- Part I: The Purpose
- Part II: Why Change?
- Part III: Importance of Fundamentals
- Part IV: The Basics
- Part V: The Breakdown
- Part VI: Defense
- Part VII: 6 Reasons Why Dribbling Actions Are Taught First
- Part VIII: Building Blocks vs. Drills
- Part IX: Combining Layers
- The 8 C’s of Post Play
- Teaching Basketball Players To Play the Game
- The Simplicity of the Game
Admittedly, the R&R is a significantly different style of basketball from traditional systems. While the change may seem difficult at first, it is liberating and powerful for players and coaches. There are numerous advantages to playing this style of basketball.
- Emphasis on Offensive Team Fundamentals
- Player Movement
- Ball Movement
- Coaching Advantages
- Compression of time frames in practice
- Provides framework for developing strengths and weaknesses
- Ability to use the same drills to teach offense and defense
- Player Advantages
- Allows players to take advantage of their strengths
- Hides players weaknesses
- Allows players to make plays
- Reduces need for a specific type of player
- Reduces what players have to think about
- Competitive Advantages
- Unpredictable movement
- Constant movement
- Incorporates any offensive concept
- Works against any defense
Spacing, ball movement, and player movement are the three most important qualities in any offense. Playing offense in this way has these three qualities inherently. There is no hoping that your offense has these qualities. If your teams stick to the very basic teaching points that you repeat every day, they will be spaced. They will move the ball, and they will move themselves. In fact, it becomes difficult for them not to play offense without these three most critical qualities.
As a coach, I always think we need to cover more information. Practice is never long enough. We always feel like we need to spend more time working on something. The R&R doesn’t change that feeling, but it does allow us to cover more in that time than we could traditionally. Skill development occurs every day. It becomes part of the same drills that are used to teach the offense. Defensive drills are the same drills that we use to teach the offense. The drills don’t have to change. All that we have to change is the emphasis depending on what we’re trying to work on. The number of drills that we can run is long as well. If one drill gets “boring,” there are plenty more that we can use to teach skills or team concepts. Regardless, every time we do a drill, we are working on some aspect of the offense, even though that may not be the emphasis. Habits are slowly being created every day as we repeat the layers over and over again.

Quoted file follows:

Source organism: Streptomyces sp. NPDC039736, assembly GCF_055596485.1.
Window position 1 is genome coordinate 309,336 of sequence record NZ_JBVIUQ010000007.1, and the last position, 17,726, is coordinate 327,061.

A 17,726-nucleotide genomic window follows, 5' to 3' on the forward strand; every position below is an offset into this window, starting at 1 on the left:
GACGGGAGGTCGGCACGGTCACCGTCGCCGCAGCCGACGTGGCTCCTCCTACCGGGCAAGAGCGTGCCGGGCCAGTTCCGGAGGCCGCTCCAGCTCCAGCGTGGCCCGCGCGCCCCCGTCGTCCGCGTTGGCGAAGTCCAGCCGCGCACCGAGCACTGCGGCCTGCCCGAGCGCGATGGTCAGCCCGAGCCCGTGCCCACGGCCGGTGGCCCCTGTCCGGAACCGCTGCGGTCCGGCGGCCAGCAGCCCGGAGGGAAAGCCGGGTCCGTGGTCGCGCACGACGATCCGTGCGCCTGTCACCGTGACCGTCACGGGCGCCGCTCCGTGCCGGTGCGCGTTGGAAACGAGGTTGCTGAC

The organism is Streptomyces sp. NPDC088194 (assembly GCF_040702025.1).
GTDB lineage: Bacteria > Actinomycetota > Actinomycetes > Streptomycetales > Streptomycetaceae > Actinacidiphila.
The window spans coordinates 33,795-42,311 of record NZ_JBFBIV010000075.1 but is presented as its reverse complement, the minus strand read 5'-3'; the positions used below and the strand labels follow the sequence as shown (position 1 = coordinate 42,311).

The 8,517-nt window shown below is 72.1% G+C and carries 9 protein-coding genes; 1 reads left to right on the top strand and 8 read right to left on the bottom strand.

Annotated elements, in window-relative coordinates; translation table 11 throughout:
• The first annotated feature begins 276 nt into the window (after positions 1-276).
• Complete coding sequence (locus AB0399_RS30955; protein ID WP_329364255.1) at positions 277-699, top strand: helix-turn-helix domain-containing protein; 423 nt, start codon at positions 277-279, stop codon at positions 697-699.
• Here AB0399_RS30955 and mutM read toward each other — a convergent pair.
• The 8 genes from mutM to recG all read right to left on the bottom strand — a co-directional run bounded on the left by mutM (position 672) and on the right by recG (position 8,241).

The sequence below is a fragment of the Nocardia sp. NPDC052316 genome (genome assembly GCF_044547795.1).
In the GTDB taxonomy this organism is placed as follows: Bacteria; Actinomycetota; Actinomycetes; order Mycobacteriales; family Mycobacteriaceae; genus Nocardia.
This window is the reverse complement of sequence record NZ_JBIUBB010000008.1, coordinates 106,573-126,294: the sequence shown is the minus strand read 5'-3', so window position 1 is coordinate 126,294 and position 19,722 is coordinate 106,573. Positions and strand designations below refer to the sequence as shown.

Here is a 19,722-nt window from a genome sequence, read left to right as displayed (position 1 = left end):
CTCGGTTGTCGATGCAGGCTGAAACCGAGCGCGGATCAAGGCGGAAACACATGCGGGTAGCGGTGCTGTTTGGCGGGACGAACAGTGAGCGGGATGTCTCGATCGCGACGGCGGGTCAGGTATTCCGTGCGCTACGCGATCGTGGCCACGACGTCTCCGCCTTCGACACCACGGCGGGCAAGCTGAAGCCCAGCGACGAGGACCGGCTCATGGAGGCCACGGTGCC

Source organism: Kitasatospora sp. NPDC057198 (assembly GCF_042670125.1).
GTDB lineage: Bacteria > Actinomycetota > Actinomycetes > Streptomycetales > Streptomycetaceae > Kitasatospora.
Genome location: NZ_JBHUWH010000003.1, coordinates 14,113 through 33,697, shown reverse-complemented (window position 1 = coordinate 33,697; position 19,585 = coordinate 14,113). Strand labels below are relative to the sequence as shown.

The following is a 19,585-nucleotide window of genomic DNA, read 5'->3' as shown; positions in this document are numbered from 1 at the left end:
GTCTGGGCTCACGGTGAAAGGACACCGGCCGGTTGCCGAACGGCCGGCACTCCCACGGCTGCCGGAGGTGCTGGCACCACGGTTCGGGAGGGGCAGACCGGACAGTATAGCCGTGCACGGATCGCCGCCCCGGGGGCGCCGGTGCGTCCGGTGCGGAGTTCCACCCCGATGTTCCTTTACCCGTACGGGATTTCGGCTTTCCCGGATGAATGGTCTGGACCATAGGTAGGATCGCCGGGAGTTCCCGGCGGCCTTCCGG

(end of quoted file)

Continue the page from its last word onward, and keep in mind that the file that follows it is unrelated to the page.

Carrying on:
This style of play allows players to use their strengths to be successful. A shooter can find ways to get open shots. Numerous driving opportunities will be created for penetrators. Versatile players can take advantage of mismatches that may occur. Post players can play to their own strengths without having to worry about their weaknesses. The highly skilled players will have more success in this offense. However, even one-dimensional players can find success in the R&R without the coach having to make special accommodations for that player. Less skilled players can also find a role.
It’s unlikely that a championship team can be comprised solely of role players. The R&R doesn’t change the fact that talent matters. However, different kinds of talent can work with the R&R. Teams don’t need to have a specific composition to be successful in the R&R. They can all have similar skill sets or they can all be different. Each player is able to do what they do well, while the offense will continue to function. The more talented a player is the more they will be able to take advantage of what the R&R offers.